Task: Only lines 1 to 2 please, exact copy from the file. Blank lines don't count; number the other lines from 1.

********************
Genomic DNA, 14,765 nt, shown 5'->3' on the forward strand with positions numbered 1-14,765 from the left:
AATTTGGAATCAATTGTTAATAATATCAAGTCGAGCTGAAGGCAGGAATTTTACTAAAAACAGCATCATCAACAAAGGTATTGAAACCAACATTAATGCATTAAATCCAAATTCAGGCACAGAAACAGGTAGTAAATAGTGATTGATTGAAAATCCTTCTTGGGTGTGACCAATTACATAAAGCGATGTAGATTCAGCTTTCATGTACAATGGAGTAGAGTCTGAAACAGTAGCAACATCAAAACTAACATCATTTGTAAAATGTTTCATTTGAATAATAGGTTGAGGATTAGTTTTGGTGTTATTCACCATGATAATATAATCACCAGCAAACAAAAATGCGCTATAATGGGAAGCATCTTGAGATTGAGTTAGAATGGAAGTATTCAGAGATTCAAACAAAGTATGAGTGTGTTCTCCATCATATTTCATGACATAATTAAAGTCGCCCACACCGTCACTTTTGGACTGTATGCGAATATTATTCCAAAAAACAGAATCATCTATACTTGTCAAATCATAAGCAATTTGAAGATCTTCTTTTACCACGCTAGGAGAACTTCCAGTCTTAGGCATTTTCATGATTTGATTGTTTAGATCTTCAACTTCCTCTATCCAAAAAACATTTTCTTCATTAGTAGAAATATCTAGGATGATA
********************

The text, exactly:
Genomic DNA, 14,765 nt, shown 5'->3' on the forward strand with positions numbered 1-14,765 from the left:
AATTTGGAATCAATTGTTAATAATATCAAGTCGAGCTGAAGGCAGGAATTTTACTAAAAACAGCATCATCAACAAAGGTATTGAAACCAACATTAATGCATTAAATCCAAATTCAGGCACAGAAACAGGTAGTAAATAGTGATTGATTGAAAATCCTTCTTGGGTGTGACCAATTACATAAAGCGATGTAGATTCAGCTTTCATGTACAATGGAGTAGAGTCTGAAACAGTAGCAACATCAAAACTAACATCATTTGTAAAATGTTTCATTTGAATAATAGGTTGAGGATTAGTTTTGGTGTTATTCACCATGATAATATAATCACCAGCAAACAAAAATGCGCTATAATGGGAAGCATCTTGAGATTGAGTTAGAATGGAAGTATTCAGAGATTCAAACAAAGTATGAGTGTGTTCTCCATCATATTTCATGACATAATTAAAGTCGCCCACACCGTCACTTTTGGACTGTATGCGAATATTATTCCAAAAAACAGAATCATCTATACTTGTCAAATCATAAGCAATTTGAAGATCTTCTTTTACCACGCTAGGAGAACTTCCAGTCTTAGGCATTTTCATGATTTGATTGTTTAGATCTTCAACTTCCTCTATCCAAAAAACATTTTCTTCATTAGTAGAAATATCTAGGATGATA